Sailing: Danger of flying fish in heat of the night: Grant Dalton, skipper of the maxi in second place, continues his captain's log from the tropics on the penultimate leg of the Whitbread Round the World Race

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The Independent Online
WE HAVE had everything: teeming rain, the boat stopped in the water and having to cope with structural problems in the hull. The frustrations of this leg continued as we ended up too far east when we had to run off wherever the wind took us while we repaired a delaminated hull.

Then we came round the corner at the top of South America, where, along with others, we were way too far west. But, while it looked at one stage as if we were going to take a major bath stuck in the Doldrums, we escaped.

Yamaha and Merit Cup have wriggled away, and Yamaha, in particular, could take a major bite out of the lead of about 18 hours we had over them in our bid to be the fastest boat around the world in either class, maxi or W60. At least that will add spice to the transatlantic last leg.

Whatever else, what a difference it makes to be sailing in the tropics. We can go on deck at midnight in a T-shirt and shorts and the greatest hazard is the possibility of being hit by a flying fish.

The last leg had its fair share of the wet and miserable, when we had to wear many layers of clothing, none of which was ever dry. The number of layers was a hassle, as it could take up to 15 minutes to get dressed.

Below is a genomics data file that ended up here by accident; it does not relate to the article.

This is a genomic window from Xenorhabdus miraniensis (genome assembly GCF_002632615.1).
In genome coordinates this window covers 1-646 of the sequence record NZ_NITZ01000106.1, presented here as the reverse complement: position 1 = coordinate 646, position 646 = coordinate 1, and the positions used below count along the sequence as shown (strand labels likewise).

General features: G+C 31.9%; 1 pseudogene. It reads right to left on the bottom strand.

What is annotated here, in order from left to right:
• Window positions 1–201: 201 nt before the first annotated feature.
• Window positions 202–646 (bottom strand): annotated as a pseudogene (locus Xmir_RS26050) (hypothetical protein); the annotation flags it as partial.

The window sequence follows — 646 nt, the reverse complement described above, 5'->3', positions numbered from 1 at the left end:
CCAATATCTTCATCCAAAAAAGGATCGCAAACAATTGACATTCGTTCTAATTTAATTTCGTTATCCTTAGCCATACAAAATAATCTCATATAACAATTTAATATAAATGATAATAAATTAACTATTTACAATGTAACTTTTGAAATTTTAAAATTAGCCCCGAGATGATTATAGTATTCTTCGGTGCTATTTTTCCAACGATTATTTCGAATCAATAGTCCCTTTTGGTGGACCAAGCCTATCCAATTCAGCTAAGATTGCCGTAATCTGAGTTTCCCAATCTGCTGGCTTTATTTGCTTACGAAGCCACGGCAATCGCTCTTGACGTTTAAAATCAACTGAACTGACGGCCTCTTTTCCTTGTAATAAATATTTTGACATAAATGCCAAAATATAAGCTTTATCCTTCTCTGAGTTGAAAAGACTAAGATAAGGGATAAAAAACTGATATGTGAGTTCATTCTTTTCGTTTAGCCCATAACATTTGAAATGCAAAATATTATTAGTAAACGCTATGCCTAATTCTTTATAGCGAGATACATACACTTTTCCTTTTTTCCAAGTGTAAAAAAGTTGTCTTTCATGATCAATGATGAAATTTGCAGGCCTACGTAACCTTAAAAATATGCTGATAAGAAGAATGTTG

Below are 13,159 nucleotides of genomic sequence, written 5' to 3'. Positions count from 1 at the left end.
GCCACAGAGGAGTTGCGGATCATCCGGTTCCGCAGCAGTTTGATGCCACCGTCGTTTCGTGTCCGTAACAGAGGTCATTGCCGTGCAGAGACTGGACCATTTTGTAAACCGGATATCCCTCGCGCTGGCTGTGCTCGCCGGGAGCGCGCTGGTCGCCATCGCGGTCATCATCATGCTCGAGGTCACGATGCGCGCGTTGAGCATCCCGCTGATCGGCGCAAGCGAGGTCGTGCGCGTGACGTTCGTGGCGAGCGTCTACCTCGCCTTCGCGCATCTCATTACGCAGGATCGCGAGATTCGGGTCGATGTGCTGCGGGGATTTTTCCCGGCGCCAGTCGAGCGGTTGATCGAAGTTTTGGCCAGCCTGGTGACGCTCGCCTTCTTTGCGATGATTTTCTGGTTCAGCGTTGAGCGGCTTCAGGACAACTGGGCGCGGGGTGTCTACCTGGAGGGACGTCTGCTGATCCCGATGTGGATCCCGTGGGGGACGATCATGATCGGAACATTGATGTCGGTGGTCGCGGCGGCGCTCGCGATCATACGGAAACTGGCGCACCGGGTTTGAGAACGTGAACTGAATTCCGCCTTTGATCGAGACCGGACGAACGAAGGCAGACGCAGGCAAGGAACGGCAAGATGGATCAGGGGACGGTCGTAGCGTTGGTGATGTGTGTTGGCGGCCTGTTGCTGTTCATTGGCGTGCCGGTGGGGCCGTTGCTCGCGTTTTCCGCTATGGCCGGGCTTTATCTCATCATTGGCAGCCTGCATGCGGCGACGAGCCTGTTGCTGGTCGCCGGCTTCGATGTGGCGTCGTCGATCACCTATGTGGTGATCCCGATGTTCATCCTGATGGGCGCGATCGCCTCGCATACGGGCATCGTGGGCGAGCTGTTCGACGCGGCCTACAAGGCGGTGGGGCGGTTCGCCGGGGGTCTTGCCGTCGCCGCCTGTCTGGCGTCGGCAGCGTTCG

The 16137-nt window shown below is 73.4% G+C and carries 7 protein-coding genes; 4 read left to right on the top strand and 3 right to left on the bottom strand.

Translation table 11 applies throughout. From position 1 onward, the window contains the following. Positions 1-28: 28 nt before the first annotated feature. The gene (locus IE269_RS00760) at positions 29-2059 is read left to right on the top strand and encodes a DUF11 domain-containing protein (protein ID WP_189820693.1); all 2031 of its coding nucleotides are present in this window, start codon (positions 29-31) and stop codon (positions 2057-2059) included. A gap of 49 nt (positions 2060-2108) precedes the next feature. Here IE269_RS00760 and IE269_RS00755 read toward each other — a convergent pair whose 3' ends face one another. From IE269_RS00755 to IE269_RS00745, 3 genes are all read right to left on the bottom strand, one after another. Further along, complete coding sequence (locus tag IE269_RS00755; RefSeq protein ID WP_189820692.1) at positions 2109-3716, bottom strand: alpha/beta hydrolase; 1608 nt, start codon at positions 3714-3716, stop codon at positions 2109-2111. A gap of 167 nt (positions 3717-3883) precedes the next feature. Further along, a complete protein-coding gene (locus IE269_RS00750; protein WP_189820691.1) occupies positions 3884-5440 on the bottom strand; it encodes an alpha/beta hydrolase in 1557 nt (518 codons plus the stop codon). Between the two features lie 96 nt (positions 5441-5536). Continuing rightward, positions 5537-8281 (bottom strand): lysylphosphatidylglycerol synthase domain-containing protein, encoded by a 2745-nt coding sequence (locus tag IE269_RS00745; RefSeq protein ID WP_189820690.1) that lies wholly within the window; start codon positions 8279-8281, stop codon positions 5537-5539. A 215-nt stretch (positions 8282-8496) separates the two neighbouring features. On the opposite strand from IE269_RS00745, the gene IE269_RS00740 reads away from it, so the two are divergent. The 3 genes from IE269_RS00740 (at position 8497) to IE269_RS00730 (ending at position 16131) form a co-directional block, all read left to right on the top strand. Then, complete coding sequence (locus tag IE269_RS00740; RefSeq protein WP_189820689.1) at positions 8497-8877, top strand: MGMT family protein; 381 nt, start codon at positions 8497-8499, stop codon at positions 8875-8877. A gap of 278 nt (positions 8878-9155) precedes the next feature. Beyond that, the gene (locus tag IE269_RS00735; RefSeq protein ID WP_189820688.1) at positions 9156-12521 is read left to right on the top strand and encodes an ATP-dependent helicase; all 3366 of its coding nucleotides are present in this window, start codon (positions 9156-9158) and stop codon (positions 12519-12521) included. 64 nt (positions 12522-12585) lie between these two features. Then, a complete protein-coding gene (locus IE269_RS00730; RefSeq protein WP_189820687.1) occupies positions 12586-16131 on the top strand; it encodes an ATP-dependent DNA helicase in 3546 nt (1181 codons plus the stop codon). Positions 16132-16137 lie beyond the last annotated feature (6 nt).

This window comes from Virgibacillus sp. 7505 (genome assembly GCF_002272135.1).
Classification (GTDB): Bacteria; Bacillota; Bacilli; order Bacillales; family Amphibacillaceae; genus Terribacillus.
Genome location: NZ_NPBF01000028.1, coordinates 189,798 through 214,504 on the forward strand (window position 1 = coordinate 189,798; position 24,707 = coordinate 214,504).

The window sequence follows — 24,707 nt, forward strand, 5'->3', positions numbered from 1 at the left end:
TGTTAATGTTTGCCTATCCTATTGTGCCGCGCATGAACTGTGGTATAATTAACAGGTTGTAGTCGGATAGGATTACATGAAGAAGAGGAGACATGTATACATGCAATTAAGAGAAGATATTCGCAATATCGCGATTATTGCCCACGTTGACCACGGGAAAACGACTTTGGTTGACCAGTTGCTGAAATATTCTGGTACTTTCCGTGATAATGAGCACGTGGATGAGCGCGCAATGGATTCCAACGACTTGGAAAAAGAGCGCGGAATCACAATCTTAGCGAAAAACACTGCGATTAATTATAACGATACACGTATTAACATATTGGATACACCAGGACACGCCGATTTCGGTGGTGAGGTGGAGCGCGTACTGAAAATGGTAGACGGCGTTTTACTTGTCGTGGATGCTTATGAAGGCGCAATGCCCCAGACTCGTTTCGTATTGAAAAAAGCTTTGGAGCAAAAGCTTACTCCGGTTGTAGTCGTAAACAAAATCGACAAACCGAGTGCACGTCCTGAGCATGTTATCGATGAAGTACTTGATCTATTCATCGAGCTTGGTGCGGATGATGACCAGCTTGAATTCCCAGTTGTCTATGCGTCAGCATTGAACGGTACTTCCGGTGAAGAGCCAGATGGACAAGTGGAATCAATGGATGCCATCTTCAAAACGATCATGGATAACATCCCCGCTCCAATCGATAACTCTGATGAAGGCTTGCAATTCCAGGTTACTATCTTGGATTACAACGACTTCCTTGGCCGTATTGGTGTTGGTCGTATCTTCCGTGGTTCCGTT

Here, you just have to roll out of your bunk, perhaps put on some shoes, and you are ready to go. When you do need protection is during the day, from the sun. You can simply fry on the noon-to-4pm watch and the deck can be so hot that you cannot walk on it in bare feet. In addition, there is considerable glare - from above, from the boat and from the reflected light off the sea.

So we coat ourselves in factor 99 sun-block, with an allowance of about half a litre per man for the leg. A hat to ward off headaches, sunnies to reduce glare and a change from the heat-absorbing, dark blue NZE shirts to reflective white are all part of the programme.

One of the other problems is that it is almost impossible to arrange cold drinks. With the sea temperature at up to 24C, the water made by our desalination plant is not much cooler. So we get through a lot, made more interesting by something called Replace. It is in powder form and there is just one flavour, orange. The food is still rehydrated freeze-dried, though people eat less, and the temperature also means there are no treats like chocolate.

Down below there are just four small fans, one for each of the resting watch, as a lack of ventilation can make sleeping, even in the light sheets which have replaced sleeping bags, more difficult. The standby watch cope for themselves and hover between being quiet, because everyone may be concentrating so hard, and being much more chatty than usual, because the atmosphere is more enjoyable.

We had catered for 25 days of food with emergency back-up, though this leg could take closer to 26 days than the 21 we would have liked.

We rinse both ourselves and our clothes with a bucket of sea water. We sometimes moan about the heat, but it is much better than the cold. We still want to win the Heineken Leg Trophy in the maxis, our fourth in five legs, but we know also that waiting for us in Fort Lauderdale are some chilling examples of the sponsor's Heineken and our own Steinlager products. Roll on Florida.

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